Young people in migrant worker families in Ireland
This chapter focuses on the experiences of children and young people in migrant worker families in Europe, who have migrated to Ireland because one or both of their parents have migrated for employment. The Celtic Tiger period, approximately from 1995 to 2007, transformed Ireland's global profile. During these prosperous years, emigration from Ireland reduced and rates of immigration increased, enhanced by Irish return migrants who seized the chance to return to their homeland. Adult migrants from Central and Eastern Europe (CEE) often experienced de-skilling or under-skilling in Ireland, gaining places in the labour market that were below their qualifications and skills level. As conjecture over the state of the Irish economy, families such as Philip Lawton's were keenly aware that they needed to have a plan for the future, one that would provide for their financial needs.
Exploring the experiences of migrant children in Irelandc
Allen White, Naomi Tyrrell, Fina Carpena-Méndez and Caitríona Ní Laoire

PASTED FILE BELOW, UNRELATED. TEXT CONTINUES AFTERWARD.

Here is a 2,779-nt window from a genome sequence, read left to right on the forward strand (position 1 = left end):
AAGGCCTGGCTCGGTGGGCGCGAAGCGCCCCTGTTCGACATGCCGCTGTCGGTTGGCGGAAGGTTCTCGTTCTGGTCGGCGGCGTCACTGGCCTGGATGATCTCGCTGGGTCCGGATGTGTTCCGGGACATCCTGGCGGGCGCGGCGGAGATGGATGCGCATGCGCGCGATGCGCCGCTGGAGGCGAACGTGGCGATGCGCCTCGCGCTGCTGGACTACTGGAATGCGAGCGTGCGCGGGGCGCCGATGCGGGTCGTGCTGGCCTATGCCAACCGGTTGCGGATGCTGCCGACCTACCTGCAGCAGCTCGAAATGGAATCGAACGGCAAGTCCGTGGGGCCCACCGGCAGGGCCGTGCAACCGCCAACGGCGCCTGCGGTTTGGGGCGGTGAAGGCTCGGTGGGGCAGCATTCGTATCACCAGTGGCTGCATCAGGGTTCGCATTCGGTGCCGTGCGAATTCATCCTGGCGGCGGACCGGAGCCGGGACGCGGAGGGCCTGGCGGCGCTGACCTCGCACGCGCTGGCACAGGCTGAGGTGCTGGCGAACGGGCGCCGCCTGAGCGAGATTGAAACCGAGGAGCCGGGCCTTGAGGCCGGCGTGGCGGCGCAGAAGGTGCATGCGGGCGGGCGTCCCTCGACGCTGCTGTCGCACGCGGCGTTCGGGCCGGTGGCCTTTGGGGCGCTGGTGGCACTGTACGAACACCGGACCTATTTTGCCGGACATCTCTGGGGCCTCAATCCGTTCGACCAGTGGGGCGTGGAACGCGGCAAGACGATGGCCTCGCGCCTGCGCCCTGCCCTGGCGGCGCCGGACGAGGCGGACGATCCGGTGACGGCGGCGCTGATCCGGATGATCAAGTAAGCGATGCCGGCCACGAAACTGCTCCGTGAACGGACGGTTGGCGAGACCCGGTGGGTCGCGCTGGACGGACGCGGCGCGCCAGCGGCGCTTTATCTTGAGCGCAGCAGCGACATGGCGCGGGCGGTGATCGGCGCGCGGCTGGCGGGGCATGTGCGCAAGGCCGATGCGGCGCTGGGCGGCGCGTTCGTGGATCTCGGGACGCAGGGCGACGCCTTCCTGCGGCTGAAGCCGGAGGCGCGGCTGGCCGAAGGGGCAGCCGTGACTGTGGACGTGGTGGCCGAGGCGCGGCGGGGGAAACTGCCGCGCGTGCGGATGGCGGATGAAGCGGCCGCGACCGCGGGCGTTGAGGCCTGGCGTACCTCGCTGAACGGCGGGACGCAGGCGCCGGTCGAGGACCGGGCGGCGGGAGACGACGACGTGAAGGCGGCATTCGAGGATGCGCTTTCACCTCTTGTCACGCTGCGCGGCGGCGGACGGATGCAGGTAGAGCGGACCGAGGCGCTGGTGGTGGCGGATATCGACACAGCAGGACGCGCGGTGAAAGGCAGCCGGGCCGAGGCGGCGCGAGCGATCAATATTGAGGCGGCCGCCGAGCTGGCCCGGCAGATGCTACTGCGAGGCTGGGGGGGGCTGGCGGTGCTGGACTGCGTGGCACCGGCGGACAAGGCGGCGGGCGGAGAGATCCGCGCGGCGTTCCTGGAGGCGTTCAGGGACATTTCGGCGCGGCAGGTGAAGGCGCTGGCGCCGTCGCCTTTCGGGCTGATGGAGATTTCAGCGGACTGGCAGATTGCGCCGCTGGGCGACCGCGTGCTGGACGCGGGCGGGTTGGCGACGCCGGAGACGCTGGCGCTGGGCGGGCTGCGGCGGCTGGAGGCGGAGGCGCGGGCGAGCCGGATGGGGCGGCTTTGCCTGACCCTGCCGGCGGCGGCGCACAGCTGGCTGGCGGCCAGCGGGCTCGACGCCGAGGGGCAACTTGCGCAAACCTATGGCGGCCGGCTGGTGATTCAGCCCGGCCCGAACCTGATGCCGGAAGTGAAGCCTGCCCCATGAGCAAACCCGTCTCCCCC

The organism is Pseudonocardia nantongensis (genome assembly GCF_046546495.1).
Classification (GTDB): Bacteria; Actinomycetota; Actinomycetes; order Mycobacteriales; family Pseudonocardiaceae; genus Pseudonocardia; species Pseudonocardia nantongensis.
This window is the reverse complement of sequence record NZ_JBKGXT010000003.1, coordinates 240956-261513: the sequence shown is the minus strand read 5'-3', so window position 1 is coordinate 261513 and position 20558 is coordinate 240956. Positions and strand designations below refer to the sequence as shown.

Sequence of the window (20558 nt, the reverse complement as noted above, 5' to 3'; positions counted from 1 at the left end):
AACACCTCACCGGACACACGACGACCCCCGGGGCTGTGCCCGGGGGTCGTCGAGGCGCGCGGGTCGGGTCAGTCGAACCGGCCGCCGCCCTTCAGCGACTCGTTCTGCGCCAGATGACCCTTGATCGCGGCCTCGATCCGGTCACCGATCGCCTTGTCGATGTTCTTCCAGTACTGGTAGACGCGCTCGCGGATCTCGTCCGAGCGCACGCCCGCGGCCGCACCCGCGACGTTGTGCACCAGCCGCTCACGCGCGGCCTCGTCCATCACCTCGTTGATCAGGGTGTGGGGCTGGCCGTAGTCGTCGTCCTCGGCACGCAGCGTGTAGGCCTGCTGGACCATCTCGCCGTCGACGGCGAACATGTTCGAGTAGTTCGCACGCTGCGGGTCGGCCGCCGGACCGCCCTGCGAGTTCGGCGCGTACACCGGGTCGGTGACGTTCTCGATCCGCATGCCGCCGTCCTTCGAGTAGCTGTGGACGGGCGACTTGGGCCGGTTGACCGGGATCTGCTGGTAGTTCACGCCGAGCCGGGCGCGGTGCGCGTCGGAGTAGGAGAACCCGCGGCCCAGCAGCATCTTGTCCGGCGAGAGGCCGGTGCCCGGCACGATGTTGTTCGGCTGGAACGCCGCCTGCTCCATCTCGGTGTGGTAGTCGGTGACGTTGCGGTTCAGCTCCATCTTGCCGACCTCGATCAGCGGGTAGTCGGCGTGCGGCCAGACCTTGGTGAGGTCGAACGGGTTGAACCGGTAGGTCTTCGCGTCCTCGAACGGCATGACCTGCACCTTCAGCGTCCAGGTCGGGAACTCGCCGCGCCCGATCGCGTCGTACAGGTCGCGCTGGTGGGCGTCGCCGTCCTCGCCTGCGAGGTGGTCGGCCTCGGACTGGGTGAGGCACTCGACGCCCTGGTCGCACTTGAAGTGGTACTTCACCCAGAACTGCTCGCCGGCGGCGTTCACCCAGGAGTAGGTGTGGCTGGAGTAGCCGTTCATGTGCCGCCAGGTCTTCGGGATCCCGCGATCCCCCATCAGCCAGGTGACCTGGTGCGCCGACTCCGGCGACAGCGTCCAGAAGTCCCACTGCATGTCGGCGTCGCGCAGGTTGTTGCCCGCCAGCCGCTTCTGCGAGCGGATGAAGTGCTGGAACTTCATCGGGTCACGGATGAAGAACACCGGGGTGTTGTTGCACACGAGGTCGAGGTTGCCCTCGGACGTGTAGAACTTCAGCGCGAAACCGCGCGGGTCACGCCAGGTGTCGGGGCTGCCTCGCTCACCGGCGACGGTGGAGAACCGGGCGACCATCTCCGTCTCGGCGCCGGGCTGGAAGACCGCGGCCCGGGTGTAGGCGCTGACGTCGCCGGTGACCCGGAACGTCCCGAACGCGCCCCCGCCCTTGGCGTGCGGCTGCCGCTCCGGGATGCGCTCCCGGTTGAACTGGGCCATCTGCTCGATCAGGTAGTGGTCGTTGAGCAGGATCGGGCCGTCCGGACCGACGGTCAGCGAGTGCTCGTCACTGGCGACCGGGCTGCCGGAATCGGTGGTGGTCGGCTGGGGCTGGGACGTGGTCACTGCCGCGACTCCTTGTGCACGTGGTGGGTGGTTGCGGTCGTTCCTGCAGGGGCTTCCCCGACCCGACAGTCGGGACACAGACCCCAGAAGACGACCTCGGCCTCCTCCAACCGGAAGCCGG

This chapter explores the ways in which migrant children and young people construct different senses of belonging in and across multiple scales and as part of their negotiation of their social and cultural identities as migrants and as children/young people. It argues that assumptions that different groups of migrant children and young people do or do not 'belong' in Ireland are simplistic and misleading. The chapter suggests that the lived realities of migrant children and young people in Ireland reveal more multifaceted, complex, sometimes paradoxical senses of belonging to local and transnational communities and de-territorialized groups of people. Global consumer culture can provide a powerful point of connection between children and young people with apparently different cultural backgrounds, placing them within shared frames of reference and facilitating senses of belonging with peers.